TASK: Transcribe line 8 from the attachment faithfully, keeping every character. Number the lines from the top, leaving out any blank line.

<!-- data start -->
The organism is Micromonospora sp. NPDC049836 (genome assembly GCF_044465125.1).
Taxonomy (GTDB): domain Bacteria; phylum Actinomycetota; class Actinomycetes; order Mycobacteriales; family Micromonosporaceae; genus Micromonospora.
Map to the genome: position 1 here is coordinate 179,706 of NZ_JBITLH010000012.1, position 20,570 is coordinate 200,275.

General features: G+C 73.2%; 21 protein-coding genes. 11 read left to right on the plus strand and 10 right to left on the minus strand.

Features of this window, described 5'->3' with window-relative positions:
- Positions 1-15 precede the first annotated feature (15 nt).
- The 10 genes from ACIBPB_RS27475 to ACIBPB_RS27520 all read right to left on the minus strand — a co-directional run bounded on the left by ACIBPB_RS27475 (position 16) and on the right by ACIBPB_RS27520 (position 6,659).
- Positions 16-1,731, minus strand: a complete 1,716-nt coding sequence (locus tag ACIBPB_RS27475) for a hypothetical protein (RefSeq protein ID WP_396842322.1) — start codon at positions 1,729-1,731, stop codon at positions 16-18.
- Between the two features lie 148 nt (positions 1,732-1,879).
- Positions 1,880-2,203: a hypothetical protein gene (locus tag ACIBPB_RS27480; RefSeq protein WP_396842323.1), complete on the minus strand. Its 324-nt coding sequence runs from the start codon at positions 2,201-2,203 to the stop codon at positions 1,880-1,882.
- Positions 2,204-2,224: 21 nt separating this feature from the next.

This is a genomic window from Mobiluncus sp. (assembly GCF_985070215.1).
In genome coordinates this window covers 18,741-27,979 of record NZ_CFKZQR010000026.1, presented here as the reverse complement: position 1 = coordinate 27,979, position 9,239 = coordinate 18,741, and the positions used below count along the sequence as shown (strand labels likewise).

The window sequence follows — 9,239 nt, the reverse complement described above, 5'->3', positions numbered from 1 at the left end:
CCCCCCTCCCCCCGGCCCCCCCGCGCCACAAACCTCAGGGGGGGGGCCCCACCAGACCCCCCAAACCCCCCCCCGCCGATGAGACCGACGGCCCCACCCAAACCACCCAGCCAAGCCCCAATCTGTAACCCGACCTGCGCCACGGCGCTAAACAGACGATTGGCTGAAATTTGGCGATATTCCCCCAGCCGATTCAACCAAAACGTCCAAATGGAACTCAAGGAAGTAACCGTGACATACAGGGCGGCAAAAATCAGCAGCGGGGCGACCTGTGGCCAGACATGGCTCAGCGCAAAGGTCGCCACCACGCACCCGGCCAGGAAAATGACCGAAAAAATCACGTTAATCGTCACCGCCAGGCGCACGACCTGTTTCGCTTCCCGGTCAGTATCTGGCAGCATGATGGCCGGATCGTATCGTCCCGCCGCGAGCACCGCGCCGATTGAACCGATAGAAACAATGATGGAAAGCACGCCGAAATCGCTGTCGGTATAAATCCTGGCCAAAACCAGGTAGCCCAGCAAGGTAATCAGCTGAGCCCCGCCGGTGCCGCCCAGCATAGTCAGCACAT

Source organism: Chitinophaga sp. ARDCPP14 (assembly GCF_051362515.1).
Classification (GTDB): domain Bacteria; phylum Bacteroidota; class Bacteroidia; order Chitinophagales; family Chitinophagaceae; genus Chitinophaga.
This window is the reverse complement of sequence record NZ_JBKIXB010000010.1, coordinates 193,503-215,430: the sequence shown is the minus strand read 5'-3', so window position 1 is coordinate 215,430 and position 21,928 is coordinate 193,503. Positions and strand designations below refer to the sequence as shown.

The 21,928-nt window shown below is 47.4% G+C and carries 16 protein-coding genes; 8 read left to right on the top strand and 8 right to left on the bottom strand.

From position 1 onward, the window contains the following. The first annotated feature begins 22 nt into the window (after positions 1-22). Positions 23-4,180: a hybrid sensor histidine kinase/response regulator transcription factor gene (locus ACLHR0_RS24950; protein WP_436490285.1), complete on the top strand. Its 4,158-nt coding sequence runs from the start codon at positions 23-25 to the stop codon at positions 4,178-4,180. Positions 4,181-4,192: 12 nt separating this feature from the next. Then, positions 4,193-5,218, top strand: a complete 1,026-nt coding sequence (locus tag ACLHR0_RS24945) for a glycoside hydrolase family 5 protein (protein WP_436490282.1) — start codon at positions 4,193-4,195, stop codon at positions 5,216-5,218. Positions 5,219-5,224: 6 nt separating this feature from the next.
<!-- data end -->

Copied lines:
- Positions 16-1,731, minus strand: a complete 1,716-nt coding sequence (locus tag ACIBPB_RS27475) for a hypothetical protein (RefSeq protein ID WP_396842322.1) — start codon at positions 1,729-1,731, stop codon at positions 16-18.